Personal Injury

Royal Caribbean cruise line to face trial in death of man who fell overboard

cruise ship WIKI Royal Caribbean cruise line to face trial in death of man who fell overboardA jury will decide whether Royal Caribbean Cruises was negligent in the death of a 22-year-old passenger who went overboard from the 12th-level deck of the Independence of the Suns ship in the early morning of Dec. 22, 2016.

Todd and Lisa Skokan filed the lawsuit in the U.S. District court in Miami, Florida, alleging the ship’s employees served their son, Nathan, too much alcohol, delayed search-and-rescue efforts, caused the family emotional distress by suggesting their son committed suicide by intentionally jumping, and forced family members into their stateroom against their will during search-and-rescue efforts.

According to a witness, Nathan was intoxicated when he went to the ship’s exterior 12th floor deck with several other passengers. Someone jokingly suggested that they should jump overboard, pointing to the handrail. “Nathan pretended to throw himself up on the handrail, but when he went to sit on the handrail, he fell off the side,” the order noted. “One of the passengers testified that Nathan, seemingly intoxicated, lost his balance, slipped, and accidentally flipped over the ship’s railing.”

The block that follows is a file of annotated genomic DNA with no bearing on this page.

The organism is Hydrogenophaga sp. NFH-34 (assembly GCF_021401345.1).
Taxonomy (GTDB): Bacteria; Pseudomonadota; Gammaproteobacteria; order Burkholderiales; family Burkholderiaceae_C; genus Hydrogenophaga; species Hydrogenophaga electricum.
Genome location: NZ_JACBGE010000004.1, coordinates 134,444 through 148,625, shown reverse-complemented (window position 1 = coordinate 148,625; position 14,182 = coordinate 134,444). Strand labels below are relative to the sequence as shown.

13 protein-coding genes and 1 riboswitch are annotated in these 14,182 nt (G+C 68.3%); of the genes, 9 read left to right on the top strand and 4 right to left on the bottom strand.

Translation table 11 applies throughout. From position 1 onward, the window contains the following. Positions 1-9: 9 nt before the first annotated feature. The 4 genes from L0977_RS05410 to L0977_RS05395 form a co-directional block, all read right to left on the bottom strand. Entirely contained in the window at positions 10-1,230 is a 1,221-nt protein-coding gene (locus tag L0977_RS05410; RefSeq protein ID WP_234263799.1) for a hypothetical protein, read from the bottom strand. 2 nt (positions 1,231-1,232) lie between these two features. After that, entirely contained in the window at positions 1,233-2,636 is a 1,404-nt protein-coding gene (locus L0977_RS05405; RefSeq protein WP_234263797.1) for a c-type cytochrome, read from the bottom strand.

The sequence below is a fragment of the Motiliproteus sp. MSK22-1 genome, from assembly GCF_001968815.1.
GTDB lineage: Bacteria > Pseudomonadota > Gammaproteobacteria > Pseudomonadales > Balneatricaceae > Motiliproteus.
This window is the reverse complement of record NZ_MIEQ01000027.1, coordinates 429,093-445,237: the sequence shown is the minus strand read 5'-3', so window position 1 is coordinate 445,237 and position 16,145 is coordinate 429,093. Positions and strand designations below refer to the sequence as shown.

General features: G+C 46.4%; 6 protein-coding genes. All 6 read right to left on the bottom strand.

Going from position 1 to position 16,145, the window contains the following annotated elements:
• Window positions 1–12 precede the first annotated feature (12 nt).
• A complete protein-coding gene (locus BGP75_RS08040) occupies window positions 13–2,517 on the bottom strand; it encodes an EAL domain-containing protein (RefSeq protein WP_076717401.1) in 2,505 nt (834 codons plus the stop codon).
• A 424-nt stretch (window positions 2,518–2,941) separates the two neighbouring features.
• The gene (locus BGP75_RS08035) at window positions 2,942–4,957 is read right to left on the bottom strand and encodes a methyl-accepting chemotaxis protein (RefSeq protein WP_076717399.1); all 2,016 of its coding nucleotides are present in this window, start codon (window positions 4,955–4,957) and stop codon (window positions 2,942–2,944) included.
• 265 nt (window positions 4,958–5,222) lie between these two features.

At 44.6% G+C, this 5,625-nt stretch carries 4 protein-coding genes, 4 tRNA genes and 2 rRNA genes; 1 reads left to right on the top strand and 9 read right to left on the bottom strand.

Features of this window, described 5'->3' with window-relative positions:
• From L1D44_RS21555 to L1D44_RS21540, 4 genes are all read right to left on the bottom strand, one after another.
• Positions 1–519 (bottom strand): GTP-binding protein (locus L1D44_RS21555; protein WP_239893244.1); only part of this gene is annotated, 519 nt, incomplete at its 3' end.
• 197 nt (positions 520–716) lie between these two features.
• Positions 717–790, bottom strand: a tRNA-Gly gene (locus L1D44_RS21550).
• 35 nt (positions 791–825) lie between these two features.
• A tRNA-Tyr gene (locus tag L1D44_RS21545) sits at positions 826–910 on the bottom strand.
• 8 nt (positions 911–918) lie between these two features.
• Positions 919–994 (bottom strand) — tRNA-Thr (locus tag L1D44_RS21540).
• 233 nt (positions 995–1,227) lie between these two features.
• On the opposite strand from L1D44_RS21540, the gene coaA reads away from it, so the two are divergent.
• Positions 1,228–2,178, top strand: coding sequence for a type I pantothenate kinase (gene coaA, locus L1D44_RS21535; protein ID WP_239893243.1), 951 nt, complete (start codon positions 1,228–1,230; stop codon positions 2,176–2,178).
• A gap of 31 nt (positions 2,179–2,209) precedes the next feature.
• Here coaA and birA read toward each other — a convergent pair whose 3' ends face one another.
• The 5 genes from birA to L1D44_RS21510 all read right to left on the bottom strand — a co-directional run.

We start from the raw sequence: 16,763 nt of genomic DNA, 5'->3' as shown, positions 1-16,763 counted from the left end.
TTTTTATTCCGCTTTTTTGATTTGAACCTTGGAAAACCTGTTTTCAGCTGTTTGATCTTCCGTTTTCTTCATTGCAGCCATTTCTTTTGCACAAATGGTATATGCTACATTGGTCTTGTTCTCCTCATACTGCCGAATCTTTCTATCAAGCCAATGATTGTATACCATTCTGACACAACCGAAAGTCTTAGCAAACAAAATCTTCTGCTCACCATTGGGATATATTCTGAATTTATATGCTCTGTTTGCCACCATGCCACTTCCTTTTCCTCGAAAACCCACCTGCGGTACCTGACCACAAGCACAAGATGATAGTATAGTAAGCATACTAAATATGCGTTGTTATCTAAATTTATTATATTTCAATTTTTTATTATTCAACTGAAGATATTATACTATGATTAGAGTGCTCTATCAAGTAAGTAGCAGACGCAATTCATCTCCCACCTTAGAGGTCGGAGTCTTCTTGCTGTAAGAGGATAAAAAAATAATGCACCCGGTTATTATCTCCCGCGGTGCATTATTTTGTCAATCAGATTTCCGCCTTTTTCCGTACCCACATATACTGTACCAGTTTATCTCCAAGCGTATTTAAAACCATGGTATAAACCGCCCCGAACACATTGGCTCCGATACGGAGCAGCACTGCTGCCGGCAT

In an attempt to skirt the claims, Royal Caribbean filed a motion for summary judgment from U.S. District Judge Cecilia M. Altonaga. But she denied cruise line’s efforts based on numerous points, adding that a jury should decide whether the company was responsible for the man’s wrongful death.

Altonaga noted that Nathan was served at least 30 ounces of alcohol in the 12 hours leading up to his death, “including six full-sized martinis at the martini-making class earlier in the day and at least seven vodkas, two vodkas mixed with Red Bull, and one cognac.”

She also agreed with the Skokans that the ship’s search-and-rescue efforts were inadequate, adding that it took Royal Caribbean personnel two hours to lower rescue boats after eyewitnesses reported to them that Nathan had fallen overboard.

Altonaga also refused to let Royal Caribbean off the hook for the emotional abuse or false imprisonment charges.

Sources:
Lexis Legal News
Sun Sentinel